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Detecting Mental Disorders Based on Web Posts with AI

There are many reasons why people do not seek help for mental health disorders—stigma, high costs, and lack of access to services are some common barriers. There is also a tendency to minimise signs of mental disorders or conflate them with stress. They may seek help with some prompting, and that is where digital screening tools can make a difference.

Dartmouth researchers have built an Artificial Intelligence (AI) model for detecting mental disorders using conversations on web posts, part of an emerging wave of screening tools that use computers to analyse social media posts and gain an insight into people’s mental states.

What sets the new model apart is a focus on the emotions rather than the specific content of the social media texts being analysed. The researchers show that this approach performs better over time, irrespective of the topics discussed in the posts.

Social media offers an easy way to tap into people’s behaviours. The data is voluntary and public, published for others to read. This platform offers a massive network of user forums, was their platform of choice because it has nearly half a billion active users who discuss a wide range of topics. The posts and comments are publicly available, and the researchers could collect data dating back to 2011.

In their study, the researchers focused on what they call emotional disorders—major depressive, anxiety, and bipolar disorders—which are characterised by distinct emotional patterns. They looked at data from users who had self-reported as having one of these disorders and from users without any known mental disorders.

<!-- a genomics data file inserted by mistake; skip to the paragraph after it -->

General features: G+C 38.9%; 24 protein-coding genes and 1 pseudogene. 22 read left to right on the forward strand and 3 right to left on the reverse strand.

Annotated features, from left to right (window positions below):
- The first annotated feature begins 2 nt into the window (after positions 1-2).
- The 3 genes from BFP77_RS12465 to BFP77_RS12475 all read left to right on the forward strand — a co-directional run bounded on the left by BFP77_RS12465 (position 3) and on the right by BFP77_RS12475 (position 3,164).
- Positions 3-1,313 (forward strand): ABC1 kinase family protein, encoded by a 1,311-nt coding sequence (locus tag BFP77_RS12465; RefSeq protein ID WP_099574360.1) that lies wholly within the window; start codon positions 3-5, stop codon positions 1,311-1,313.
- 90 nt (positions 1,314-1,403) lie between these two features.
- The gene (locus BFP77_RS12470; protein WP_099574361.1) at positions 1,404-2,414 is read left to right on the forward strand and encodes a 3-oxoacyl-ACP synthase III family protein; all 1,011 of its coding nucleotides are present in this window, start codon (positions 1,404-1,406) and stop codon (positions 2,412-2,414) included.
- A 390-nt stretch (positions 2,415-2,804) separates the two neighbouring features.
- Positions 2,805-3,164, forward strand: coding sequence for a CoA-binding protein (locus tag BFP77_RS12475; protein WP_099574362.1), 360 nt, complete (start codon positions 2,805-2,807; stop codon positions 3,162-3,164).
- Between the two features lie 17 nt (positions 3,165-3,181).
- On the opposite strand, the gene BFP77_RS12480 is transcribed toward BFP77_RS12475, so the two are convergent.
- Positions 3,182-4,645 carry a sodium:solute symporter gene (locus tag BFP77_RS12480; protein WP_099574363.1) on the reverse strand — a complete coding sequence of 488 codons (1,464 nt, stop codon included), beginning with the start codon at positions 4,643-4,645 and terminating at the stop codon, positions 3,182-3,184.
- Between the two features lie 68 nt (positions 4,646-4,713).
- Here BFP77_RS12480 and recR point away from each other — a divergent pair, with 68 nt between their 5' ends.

They trained their model to label the emotions expressed in users’ posts and map the emotional transitions between different posts, so a post could be labelled “joy,” “anger,” “sadness,” “fear,” “no emotion,” or a combination of these. The map is a matrix that would show how likely it was that a user went from any one state to another, such as from anger to a neutral state of no emotion.

Different emotional disorders have their own signature patterns of emotional transitions. By creating an emotional “fingerprint” for a user and comparing it to established signatures of emotional disorders, the model can detect them. To validate their results, they tested it on posts that were not used during training and show that the model accurately predicts which users may or may not have one of these disorders.

This approach sidesteps an important problem called “information leakage” that typical screening tools run into. Other models are built around scrutinising and relying on the content of the text and while the models show high performance, they can also be misleading.

As reported By OpenGov Asia, to more securely explore Artificial Intelligence (AI) applications to advance patient care, the Virginia Department of Behavioural Health and Developmental Services (DBHDS) will be creating an anonymised digital twin of patient data to more securely explore artificial intelligence applications to advance patient care.

BHDS will first deploy GEMINAI synthetic data engine, which creates a duplicate dataset of patient information. That digital twin will have the same statistical properties, nuances and characteristics of a population of interest, but it will contain no personal information associated with patients that might reveal their identity.

The department said the data it had been using in its test and development environment did not meet security baselines for the protection of patient data. For those less secure applications, DBHDS needed synthetic, or properly de-identified and HIPAA compliant data. In addition to providing the synthetic data, the department said it wanted capabilities for machine learning prediction, data characterisation, decision reasoning, transparency and auditability.


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